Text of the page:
U+062E   خ   Arabic letter khah Lo AL 1.1
U+062F   د   Arabic letter dal Lo AL 1.1
U+0630   ذ   Arabic letter thal Lo AL 1.1
U+0631   ر   Arabic letter reh Lo AL 1.1
U+0632   ز   Arabic letter zain Lo AL 1.1
U+0633   س   Arabic letter seen Lo AL 1.1
U+0634   ش   Arabic letter sheen Lo AL 1.1
U+0635   ص   Arabic letter sad Lo AL 1.1
U+0636   ض   Arabic letter dad Lo AL 1.1
U+0637   ط   Arabic letter tah Lo AL 1.1
U+0638   ظ   Arabic letter zah Lo AL 1.1
U+0639   ع   Arabic letter ain Lo AL 1.1
ref U+01B9   ƹ   Latin small letter ezh reversed (Latin Extended B)
ref U+02BF   ʿ   modifier letter left half ring (Spacing Modifier Letters)
U+063A   غ   Arabic letter ghain Lo AL 1.1

     Additions for early Persian and Azerbaijani

U+063B   ػ   Arabic letter keheh with two dots above Lo AL 5.1
U+063C   ؼ   Arabic letter keheh with three dots below Lo AL 5.1
U+063D   ؽ   Arabic letter farsi yeh with inverted v Lo AL 5.1
* Azerbaijani
U+063E   ؾ   Arabic letter farsi yeh with two dots above Lo AL 5.1
U+063F   ؿ   Arabic letter farsi yeh with three dots above Lo AL 5.1

     Based on ISO 8859-6

U+0640   ـ   Arabic tatweel Lm AL 1.1
aka kashida
* inserted to stretch characters
* also used with Syriac
U+0641   ف   Arabic letter feh Lo AL 1.1
U+0642   ق   Arabic letter qaf Lo AL 1.1
U+0643   ك   Arabic letter kaf Lo AL 1.1
U+0644   ل   Arabic letter lam Lo AL 1.1
U+0645   م   Arabic letter meem Lo AL 1.1
U+0646   ن   Arabic letter noon Lo AL 1.1
U+0647   ه   Arabic letter heh Lo AL 1.1
U+0648   و   Arabic letter waw Lo AL 1.1
U+0649   ى   Arabic letter alef maksura Lo AL 1.1
* represents YEH-shaped letter with no dots in any positional form
U+064A   ي   Arabic letter yeh Lo AL 1.1

     Points from ISO 8859-6

U+064B   ً   Arabic fathatan Mn NSM 1.1
U+064C   ٌ   Arabic dammatan Mn NSM 1.1
U+064D   ٍ   Arabic kasratan Mn NSM 1.1
U+064E   َ   Arabic fatha Mn NSM 1.1
U+064F   ُ   Arabic damma Mn NSM 1.1
U+0650   ِ   Arabic kasra Mn NSM 1.1
U+0651   ّ   Arabic shadda Mn NSM 1.1
U+0652   ْ   Arabic sukun Mn NSM 1.1
* marks absence of a vowel after the base consonant
* used in some Korans to mark a long vowel as ignored
* can have a variety of shapes, including a circular one and a shape that looks like '06E1'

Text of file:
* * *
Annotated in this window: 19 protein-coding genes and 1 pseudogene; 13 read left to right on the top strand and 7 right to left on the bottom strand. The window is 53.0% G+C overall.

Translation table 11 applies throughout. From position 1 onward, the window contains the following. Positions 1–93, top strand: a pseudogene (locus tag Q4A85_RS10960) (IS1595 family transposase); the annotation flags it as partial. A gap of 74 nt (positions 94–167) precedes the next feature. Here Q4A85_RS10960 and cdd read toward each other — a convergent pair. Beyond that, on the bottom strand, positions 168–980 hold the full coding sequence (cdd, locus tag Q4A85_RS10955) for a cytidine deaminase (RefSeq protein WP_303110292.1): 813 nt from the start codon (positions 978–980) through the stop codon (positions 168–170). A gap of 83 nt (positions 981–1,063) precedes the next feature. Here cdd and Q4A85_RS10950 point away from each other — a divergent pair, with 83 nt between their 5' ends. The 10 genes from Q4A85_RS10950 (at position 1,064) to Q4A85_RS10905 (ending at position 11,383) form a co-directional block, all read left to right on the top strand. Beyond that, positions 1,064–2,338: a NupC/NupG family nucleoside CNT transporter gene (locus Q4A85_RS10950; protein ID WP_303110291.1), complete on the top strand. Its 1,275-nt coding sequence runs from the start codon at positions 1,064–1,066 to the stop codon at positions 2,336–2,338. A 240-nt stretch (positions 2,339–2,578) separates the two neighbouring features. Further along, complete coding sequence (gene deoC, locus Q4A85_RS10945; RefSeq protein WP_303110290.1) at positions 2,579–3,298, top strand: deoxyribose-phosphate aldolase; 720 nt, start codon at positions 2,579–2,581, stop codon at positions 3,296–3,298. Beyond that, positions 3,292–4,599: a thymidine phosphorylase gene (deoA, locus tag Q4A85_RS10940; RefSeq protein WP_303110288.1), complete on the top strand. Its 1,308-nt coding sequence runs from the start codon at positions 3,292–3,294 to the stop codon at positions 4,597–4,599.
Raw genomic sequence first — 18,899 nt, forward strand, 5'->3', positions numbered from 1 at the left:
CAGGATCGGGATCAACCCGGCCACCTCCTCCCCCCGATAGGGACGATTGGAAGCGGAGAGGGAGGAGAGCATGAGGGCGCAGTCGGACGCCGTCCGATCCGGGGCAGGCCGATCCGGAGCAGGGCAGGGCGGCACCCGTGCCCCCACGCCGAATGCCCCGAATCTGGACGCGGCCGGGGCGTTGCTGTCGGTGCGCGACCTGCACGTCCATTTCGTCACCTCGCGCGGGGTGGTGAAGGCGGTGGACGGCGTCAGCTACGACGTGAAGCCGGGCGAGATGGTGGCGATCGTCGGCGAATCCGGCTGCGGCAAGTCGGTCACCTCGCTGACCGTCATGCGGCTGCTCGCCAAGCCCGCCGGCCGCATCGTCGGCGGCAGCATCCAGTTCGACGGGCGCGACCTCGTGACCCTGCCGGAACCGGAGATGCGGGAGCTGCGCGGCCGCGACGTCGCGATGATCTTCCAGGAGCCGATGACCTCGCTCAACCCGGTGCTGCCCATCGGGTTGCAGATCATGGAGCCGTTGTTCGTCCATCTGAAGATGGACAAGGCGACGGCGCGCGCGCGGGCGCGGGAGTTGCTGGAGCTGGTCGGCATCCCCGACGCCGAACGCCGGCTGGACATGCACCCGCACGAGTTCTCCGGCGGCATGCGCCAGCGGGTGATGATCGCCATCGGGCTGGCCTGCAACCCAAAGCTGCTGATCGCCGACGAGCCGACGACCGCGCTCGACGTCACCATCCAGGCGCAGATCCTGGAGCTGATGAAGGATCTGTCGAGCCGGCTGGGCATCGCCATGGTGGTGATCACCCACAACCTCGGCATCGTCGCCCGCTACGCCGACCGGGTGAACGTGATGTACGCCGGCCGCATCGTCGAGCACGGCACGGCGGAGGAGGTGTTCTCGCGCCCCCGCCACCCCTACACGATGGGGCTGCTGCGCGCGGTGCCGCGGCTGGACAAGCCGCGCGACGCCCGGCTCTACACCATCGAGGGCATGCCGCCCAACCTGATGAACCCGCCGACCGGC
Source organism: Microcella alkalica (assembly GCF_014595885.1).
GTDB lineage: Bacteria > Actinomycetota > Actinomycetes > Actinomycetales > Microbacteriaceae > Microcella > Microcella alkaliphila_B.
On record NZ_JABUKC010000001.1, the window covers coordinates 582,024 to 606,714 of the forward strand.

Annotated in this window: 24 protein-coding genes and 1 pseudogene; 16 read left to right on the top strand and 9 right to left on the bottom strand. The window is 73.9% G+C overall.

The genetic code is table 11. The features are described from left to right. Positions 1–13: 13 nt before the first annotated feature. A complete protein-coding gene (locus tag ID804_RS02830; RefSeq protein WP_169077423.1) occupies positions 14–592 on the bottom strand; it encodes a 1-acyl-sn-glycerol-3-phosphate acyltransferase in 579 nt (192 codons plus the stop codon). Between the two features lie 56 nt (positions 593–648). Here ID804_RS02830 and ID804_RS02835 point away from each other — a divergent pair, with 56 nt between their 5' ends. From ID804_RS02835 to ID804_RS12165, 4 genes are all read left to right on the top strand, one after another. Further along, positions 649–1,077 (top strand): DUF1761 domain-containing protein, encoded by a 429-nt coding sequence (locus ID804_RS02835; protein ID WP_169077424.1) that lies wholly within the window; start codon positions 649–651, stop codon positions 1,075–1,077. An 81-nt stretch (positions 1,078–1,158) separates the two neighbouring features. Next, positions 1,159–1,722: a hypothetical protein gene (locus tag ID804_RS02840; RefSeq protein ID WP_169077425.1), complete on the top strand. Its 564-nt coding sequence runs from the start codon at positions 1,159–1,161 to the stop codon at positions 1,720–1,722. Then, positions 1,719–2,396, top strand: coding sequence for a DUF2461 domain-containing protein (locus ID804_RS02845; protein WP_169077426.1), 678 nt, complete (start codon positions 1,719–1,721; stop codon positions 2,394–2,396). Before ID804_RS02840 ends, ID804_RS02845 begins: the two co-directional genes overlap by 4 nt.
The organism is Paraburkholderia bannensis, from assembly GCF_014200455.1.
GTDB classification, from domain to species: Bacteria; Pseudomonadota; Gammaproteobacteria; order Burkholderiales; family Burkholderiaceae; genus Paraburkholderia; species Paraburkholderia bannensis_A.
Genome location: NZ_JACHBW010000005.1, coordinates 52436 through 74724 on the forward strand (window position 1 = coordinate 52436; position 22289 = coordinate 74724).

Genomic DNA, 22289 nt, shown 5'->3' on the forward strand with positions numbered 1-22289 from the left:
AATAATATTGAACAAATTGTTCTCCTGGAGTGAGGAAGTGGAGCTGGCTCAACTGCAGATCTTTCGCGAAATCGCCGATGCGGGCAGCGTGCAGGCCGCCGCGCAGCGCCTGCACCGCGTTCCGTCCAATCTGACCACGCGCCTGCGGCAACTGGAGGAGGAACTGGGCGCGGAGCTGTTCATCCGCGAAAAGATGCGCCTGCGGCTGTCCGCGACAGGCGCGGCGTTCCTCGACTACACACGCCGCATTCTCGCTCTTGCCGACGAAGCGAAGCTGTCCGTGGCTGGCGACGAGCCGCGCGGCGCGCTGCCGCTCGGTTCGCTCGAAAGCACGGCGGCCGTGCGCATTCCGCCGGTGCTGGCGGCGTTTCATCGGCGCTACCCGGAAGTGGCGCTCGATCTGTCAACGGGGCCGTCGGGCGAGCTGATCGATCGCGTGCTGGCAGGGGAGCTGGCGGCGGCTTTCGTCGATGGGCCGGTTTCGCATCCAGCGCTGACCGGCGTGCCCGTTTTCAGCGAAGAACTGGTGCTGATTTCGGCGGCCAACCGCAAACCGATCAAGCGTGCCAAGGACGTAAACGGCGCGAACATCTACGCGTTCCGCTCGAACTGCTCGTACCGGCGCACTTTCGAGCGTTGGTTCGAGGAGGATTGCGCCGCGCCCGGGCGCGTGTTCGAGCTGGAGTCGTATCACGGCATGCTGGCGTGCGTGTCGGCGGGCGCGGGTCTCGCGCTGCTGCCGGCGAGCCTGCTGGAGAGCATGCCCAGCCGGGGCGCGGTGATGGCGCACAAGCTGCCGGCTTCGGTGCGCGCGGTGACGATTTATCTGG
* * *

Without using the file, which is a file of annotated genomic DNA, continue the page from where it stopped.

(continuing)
ref U+06E1   ۡ   Arabic small high dotless head of khah (Arabic)

     Combining maddah and hamza

U+0653   ٓ   Arabic maddah above Mn NSM 3.0
U+0654   ٔ   Arabic hamza above Mn NSM 3.0
U+0655   ٕ   Arabic hamza below Mn NSM 3.0

     Other combining marks

U+0656   ٖ   Arabic subscript alef Mn NSM 4.0
U+0657   ٗ   Arabic inverted damma Mn NSM 4.0
aka ulta pesh
* Kashmiri, Urdu
U+0658   ٘   Arabic mark noon ghunna Mn NSM 4.0
* Kashmiri and Baluchi
* indicates nasalization in Urdu
U+0659   ٙ   Arabic zwarakay Mn NSM 4.1
* Pashto
U+065A   ٚ   Arabic vowel sign small v above Mn NSM 4.1
* African languages
U+065B   ٛ   Arabic vowel sign inverted small v above Mn NSM 4.1
* African languages
U+065C   ٜ   Arabic vowel sign dot below Mn NSM 4.1
* African languages
U+065D   ٝ   Arabic reversed damma Mn NSM 4.1
* Ormuri, African languages
U+065E   ٞ   Arabic fatha with two dots Mn NSM 4.1
* Kalami

     Arabic-Indic digits
These digits are used with Arabic proper; for languages of Iran, Pakistan, and India, see the Eastern Arabic-Indic digits at 06F0..06F9.

U+0660   ٠   Arabic indic digit zero Nd AN 1.1
U+0661   ١   Arabic indic digit one Nd AN 1.1
U+0662   ٢   Arabic indic digit two Nd AN 1.1
U+0663   ٣   Arabic indic digit three Nd AN 1.1
U+0664   ٤   Arabic indic digit four Nd AN 1.1
U+0665   ٥   Arabic indic digit five Nd AN 1.1
U+0666   ٦   Arabic indic digit six Nd AN 1.1
U+0667   ٧   Arabic indic digit seven Nd AN 1.1
U+0668   ٨   Arabic indic digit eight Nd AN 1.1
U+0669   ٩   Arabic indic digit nine Nd AN 1.1

     Punctuation

U+066A   ٪   Arabic percent sign Po ET 1.1
ref U+0025   %   percent sign (Basic Latin)
U+066B   ٫   Arabic decimal separator Po AN 1.1
U+066C   ٬   Arabic thousands separator Po AN 1.1
ref U+0027   '   apostrophe (Basic Latin)
ref U+2019   ’   right single quotation mark (General Punctuation)
U+066D   ٭   Arabic five pointed star Po AL 1.1
* appearance rather variable
ref U+002A   *   asterisk (Basic Latin)

     Archaic letters

U+066E   ٮ   Arabic letter dotless beh Lo AL 3.2
U+066F   ٯ   Arabic letter dotless qaf Lo AL 3.2

     Point

U+0670   ٰ   Arabic letter superscript alef Mn NSM 1.1
* actually a vowel sign, despite the name

     Extended Arabic letters

U+0671   ٱ   Arabic letter alef wasla Lo AL 1.1
* Koranic Arabic
U+0672   ٲ   Arabic letter alef with wavy hamza above Lo AL 1.1
* Baluchi, Kashmiri
U+0673   ٳ   Arabic letter alef with wavy hamza below Lo AL 1.1
* Baluchi, Kashmiri
U+0674   ٴ   Arabic letter high hamza Lo AL 1.1
* Kazakh
* forms digraphs
U+0675   ٵ   Arabic letter high hamza alef Lo AL 1.1
* Kazakh
U+0676   ٶ   Arabic letter high hamza waw Lo AL 1.1
* Kazakh
U+0677   ٷ   Arabic letter U with hamza above Lo AL 1.1
* Kazakh
U+0678   ٸ   Arabic letter high hamza yeh Lo AL 1.1
* Kazakh
U+0679   ٹ   Arabic letter tteh Lo AL 1.1
* Urdu
U+067A   ٺ   Arabic letter tteheh Lo AL 1.1
* Sindhi
U+067B   ٻ   Arabic letter beeh Lo AL 1.1
* Sindhi
U+067C   ټ   Arabic letter teh with ring Lo AL 1.1
* Pashto
U+067D   ٽ   Arabic letter teh with three dots above downwards Lo AL 1.1